Monday, June 4, 2012

Breaking Point

It was about 11pm. The baby, who was about 5mon old woke up screaming. His mother had gone to bed less than an hour before, had actually just managed to quiet her mind and drift off to sleep. Her husband had been asleep for more than 2 hours. But she didn't have to work the next day; he did. 

He used to sleep through the night, she thought, until he got that damn stomach bug a month ago. She rolled out of bed, padding sleepily into his room. Barely awake, looking forward already to crawling back into her warm bed in just a few moments.

She entered the baby's room, peering into his crib. His face was all screwed up and his mouth open in the middle of a scream. She picked him, wiping the tears off his cheeks. He'd come unswaddled. He didn't sleep well unswaddled, even still at his age. She laid him down and swaddled him tight. She wished he'd take a pacifier, but he'd never wanted any part of it.

He was still screaming. The swaddling hadn't done the trick as it usually did. She wondered how her husband could sleep through all this noise. Certainly a gift. For him at least. For her, not so much.

She walked slowly down the hall to the living room and the rocking chair, carrying her baby. She knew he wasn't hungry. It'd been less than 2 hours since he'd eaten. He wouldn't be hungry again for at least another 3 or 4 hours. She settled them both in the rocking chair and started to sing. Rock and sing. Rock and sing.

After about 20 minutes of that she gave in to the realization that it just wasn't going to work. He was still screaming. A completely pissed off little creature. She stood up and started walking and bouncing with him. He wasn't impressed. The screaming continued. She tried the Happ.iest Baby on the techniques. All 5 of them. The screaming continued. At this point he'd been screaming, nonstop, for an hour.

She was crying, too, because she felt helpless, and tired, and didn't know how to make her baby feel better. Also, all that screaming (and her crying) was giving her a headache. Oh my god, what is wrong with him???!!, she thought.

She started dancing. Another no-go. She offered him a bottle. He seemed offended by the thing. She took him outside. He woke up all the neighborhood dogs, several of whom joined in on his noisy protest. She held him on her shoulder. Then cradled, face in, face out. Then face down on her forearm. He was still screaming.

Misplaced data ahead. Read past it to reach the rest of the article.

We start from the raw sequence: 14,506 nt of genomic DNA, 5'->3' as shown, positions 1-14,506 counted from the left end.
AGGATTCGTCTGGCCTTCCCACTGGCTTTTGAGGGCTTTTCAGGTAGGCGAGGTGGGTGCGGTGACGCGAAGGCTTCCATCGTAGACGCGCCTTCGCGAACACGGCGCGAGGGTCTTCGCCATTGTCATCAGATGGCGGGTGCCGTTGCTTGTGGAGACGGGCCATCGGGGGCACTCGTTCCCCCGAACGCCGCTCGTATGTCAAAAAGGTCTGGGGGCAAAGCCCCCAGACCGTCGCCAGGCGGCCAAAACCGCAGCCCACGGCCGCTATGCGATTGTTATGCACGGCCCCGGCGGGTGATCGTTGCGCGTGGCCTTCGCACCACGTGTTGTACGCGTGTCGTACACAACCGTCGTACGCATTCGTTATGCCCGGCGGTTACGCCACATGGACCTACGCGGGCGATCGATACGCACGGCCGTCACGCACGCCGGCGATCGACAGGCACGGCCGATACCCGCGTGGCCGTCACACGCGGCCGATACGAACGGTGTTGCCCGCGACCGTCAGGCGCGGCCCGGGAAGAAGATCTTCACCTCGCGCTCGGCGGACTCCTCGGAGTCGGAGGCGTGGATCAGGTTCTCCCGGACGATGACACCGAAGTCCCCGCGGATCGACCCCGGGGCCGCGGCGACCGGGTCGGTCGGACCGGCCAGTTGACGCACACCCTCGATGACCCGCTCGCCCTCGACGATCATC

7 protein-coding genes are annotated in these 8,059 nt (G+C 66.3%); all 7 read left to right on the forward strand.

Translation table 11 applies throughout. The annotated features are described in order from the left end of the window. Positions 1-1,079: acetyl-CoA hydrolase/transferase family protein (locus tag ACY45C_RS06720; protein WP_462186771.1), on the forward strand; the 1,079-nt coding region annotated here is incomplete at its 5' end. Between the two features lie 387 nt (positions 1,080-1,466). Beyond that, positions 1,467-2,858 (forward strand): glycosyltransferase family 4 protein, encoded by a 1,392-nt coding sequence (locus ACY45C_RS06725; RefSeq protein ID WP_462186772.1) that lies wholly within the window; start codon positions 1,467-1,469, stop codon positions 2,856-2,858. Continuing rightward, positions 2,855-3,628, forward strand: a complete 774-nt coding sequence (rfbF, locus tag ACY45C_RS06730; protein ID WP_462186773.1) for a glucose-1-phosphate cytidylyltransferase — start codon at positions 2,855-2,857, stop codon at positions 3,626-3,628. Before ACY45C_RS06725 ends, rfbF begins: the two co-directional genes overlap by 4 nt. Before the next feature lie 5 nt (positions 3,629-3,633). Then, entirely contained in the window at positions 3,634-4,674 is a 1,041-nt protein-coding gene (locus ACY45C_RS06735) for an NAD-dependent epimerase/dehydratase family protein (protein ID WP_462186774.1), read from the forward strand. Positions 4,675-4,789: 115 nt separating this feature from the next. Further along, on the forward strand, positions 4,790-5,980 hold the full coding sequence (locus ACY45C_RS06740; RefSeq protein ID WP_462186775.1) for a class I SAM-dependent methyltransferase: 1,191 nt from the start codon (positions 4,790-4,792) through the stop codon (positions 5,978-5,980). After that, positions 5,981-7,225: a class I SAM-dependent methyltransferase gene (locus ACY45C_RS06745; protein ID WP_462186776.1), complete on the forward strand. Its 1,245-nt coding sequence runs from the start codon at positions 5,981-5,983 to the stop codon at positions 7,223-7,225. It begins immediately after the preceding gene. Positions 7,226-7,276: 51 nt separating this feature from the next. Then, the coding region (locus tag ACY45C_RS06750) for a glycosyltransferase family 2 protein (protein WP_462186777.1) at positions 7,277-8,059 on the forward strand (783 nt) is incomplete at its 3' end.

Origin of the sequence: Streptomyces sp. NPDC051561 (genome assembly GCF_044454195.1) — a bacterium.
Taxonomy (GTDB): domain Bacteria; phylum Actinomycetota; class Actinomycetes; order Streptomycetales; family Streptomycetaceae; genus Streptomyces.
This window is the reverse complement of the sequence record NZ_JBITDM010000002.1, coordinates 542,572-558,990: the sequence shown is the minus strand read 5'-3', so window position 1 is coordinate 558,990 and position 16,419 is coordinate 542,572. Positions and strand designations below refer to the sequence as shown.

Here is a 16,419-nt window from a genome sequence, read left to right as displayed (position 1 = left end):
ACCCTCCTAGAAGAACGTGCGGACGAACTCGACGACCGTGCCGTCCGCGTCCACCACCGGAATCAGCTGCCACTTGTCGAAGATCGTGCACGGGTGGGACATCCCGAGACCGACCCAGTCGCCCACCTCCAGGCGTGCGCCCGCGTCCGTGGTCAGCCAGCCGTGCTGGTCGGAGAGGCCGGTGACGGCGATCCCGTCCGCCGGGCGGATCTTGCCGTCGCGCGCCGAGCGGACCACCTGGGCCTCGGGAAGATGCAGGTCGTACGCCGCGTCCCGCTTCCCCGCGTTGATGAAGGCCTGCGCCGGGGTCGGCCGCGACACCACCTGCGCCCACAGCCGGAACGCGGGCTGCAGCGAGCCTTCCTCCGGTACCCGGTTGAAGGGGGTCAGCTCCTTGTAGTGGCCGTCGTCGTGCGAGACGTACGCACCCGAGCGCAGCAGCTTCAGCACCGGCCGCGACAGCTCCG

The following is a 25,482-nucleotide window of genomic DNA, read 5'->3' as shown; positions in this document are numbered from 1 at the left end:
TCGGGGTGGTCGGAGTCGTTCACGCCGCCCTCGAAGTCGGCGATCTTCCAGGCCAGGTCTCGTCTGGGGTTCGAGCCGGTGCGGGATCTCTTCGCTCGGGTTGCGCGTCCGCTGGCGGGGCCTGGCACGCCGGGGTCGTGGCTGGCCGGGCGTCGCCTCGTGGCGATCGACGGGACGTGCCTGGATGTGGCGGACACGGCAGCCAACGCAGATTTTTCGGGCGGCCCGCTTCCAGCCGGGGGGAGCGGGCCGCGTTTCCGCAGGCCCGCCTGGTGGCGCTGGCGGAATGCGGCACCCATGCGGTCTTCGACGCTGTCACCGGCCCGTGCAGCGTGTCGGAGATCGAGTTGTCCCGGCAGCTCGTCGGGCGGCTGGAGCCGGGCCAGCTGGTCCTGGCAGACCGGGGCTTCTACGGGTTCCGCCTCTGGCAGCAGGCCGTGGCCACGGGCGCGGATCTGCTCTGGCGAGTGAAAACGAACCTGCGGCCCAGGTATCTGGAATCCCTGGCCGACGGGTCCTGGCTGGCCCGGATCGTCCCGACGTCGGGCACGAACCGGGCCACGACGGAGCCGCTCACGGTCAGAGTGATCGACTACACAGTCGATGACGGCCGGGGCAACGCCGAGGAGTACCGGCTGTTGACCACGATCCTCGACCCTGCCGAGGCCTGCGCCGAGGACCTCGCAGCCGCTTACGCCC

She unswaddled him. (screaming) Then swaddled him again. (screaming) She took off all his clothes. (screaming) She put them back on.(screaming)  She added another blanket. (screaming) Took it off. (screaming) She checked his fingers and toes to see if something was wrapped around them. (screaming) She looked for tags in his clothes that could be irritating him. (screaming) She changed his diaper. (screaming) She tried bicycling his legs. (screaming) She tried infant massage. (screaming)

It had been more than two hours at this point. He was still SCREAMING.

She, not really all that gently, turned that loud offensive creature so that her hands were holding him around his ribs, he was facing her. What is wrong with you???!!!!  She need it to shut up. Just SHUT UP. Just for a minute. SHUT UP!!!!!!!!!!!!!!!!!!!!!!!!!!!!!!!, she yelled at it. It did stop for a second. Then his eyes opened wide and tears poured down his cheeks afresh.

Something clicked in her head. She laid him down, purposefully, gently in the bouncy seat, buckled him in and ran down the hall. She said to her husband "Go get it. Make it shut up!". It took him a minute to wake and focus his eyes on her, "uh, umm, what?". She screamed hysterically, "it won't shut up. It's been screaming for more than 2 hours. I am losing it!!!!!". He got up, slowly. Much too slowly for her liking. She threw herself down on the bed, sobbing.

After only a few minutes, the screaming stopped. Her sobbing continued. She had lost it. Screamed. At her baby! She was a horrible mother. She hadn't done anything to him physically. But still. She'd screamed. He was just a tiny baby. How could she??!!

Her husband came back in, after putting the baby back in his bed. "I don't know what that was all about. He calmed right down". She told him that if he didn't shut the hell up, she was going to do she didn't know what to him, but it would probably involve his genitalia and a knife. He started to say something that sounded an awful lot like "you're overreacting" but then seemed to think better of it once he noticed the tears streaming down her face. Her face was still wet with them when she finally fell asleep much, much later.

Today's Lesson:
I never understood how someone could hurt their own child. I never knew how you could get mad at an innocent baby. I never thought *I* would hurt my child.

And then I became a mother. And I found myself at the edge. And then I understood.

I was 27 when the kid was born. Had been babysitting for 15 years. Had a degree in social work. Had worked in a daycare. Had worked at child protective services for 2 years. Had been teaching parenting skills to new parents for 4 years. Had wanted this baby more than life itself. Had waited for him for more than 4 years. Had the knowledge and skills to soothe a baby.

I didn't know that even I would get frustrated with him. That even I could lose it.